In 1972, a crack commando unit ... No, wait, that's the A-Team.
In 1992 a number of young and fresh-faced students were inducted into the Computer Science Department of the University of York. Later they would become lovingly known within The Department as "the biggest bunch of tossers they've ever been". What The Department didn't know was that those tossers were the chill trickle that heralded the first wave of the Nintendo Generation.
CompSci students before were the kind of people who soldered their own computers together because they couldn't buy them, and wrote their own languages in rainy corners of the playground. Students after knew all the A-A-B-A-X1-X2-Y1 cheat codes for Streetfighter III, but thought that GIF89 was the industry standard format for typesetting documents. In between, us. And amongst us, I.
Being a total jerk, and an 18 year-old total jerk at that, I was the kind of person who had to make a noise. Desperate for the constant affirmation of peers, I was forwarding memes before you'd even heard of the internet, and long before you'd mistakenly and irrevocably confused "internet" with "worldwide web". Of course, internet memes were truly funny back then, not just pointless wastes of precious time, like the garbage my parents send me every day.
Back to the story. I loved memes, I loved USENET. I loved my .sig. I loved bangpath addressing. I loved ncftp. I loved tin and mush and mutt and muds. I loved mailbombs and cascades. I lived and loved on IRC. You get the picture.
I loved The Simpsons and Terry Pratchett. I collected my own fortunes. For some forgotten reason -- probably loving something too much the night before -- I didn't immediately understand the reason why fortune required an indexed file and wouldn't read my plain old text file. And anything I don't understand immediately is bad, right?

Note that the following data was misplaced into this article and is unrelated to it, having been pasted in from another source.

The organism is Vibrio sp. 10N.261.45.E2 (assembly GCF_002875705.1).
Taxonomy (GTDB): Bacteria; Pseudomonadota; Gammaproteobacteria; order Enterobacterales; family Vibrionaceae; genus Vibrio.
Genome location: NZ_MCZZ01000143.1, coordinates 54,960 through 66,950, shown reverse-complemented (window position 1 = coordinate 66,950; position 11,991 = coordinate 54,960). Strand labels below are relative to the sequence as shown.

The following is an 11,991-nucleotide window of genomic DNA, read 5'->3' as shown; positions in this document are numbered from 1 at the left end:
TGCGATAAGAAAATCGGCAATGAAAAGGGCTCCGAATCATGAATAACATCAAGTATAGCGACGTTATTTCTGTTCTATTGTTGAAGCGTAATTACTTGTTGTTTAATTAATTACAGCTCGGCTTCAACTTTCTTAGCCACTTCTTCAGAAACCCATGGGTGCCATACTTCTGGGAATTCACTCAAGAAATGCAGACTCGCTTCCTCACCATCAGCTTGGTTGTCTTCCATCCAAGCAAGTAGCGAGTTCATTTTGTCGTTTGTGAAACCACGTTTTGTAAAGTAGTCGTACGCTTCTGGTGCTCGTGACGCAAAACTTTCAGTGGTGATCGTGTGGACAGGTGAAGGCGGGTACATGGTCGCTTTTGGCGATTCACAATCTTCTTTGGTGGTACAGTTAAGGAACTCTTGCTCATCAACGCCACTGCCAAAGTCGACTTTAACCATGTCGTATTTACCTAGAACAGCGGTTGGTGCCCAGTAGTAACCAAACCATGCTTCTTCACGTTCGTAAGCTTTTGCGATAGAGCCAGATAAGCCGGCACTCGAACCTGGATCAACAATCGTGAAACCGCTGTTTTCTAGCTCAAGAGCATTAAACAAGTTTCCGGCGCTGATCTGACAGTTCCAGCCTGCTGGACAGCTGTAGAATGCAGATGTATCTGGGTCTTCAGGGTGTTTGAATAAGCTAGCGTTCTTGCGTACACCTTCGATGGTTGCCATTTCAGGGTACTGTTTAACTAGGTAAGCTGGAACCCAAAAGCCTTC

So, I wrote my own. In Ada.
I said I was a jerk already, yes?
Being so obviously wise, and so annoyingly insecure, I thought it a great idea to share my wisdom, and the fruits of my labours, with all my great buddies. I forget what shell I was using back then; maybe sh, or ksh, or rc. I tried a few. You've got to remember that this was before the vast unwashed army of bedroom h4X0rz had vomited forth bash and won the shell wars. We love you, bedroom h4X0rz!!1
Anyway, I set my shell up to email a bunch of people a random fortune every time I logged in. You see, they had to be told that I was around, and funny, you know? Heck, they might not be polling me with finger every 60 seconds, and they deserved to know so that they could talk me and be amused.
Or preemptively mesg n.
Our local MTA (probably a sendmail hacked by Forsyth) allowed us to create our own exploding alias mailing lists just by sticking a file containing list of recipients in our mail directory. Mail to username-filename would be exploded, as if by magic. But what to call that file? Well, they were a bunch of poncey southern jessies -- by definition: they hailed from further south than I -- so that'd do. And so, from email@example.com, came firstname.lastname@example.org, and the jessies list was born.
Over the years, The Jessies have lived, loved, caroused and collaborated. They write software, they bitch about everything, they lie about their UNIX skills. They holiday, in subsets. They go hiking, but it often ends in chaffing. They crash motorcycles when they can. They cast their pods. They write terrifying music and mix it terribly. They disgrace themselves across continents.
A few have left, a few have joined, the core remains the same. They don't hold drinking competitions any more, but they still drink with their pinkies out. They don't try to out-weird each other with perverse advent calendars, but some of them do remember to send a gift now and then. They stay in touch. They're a fine bunch of men. There's not a subject on which at least one of them isn't an expert, though he's usually bullshitting.
And that, dear reader, is the story of the of the origin of The Jessies. Now let me refill my pipe and I'll tell you of the time that someone set fire to the terminal lab, while a fine Yankee chap tried to help NotBob diagnose mushroom poisoning via IRC.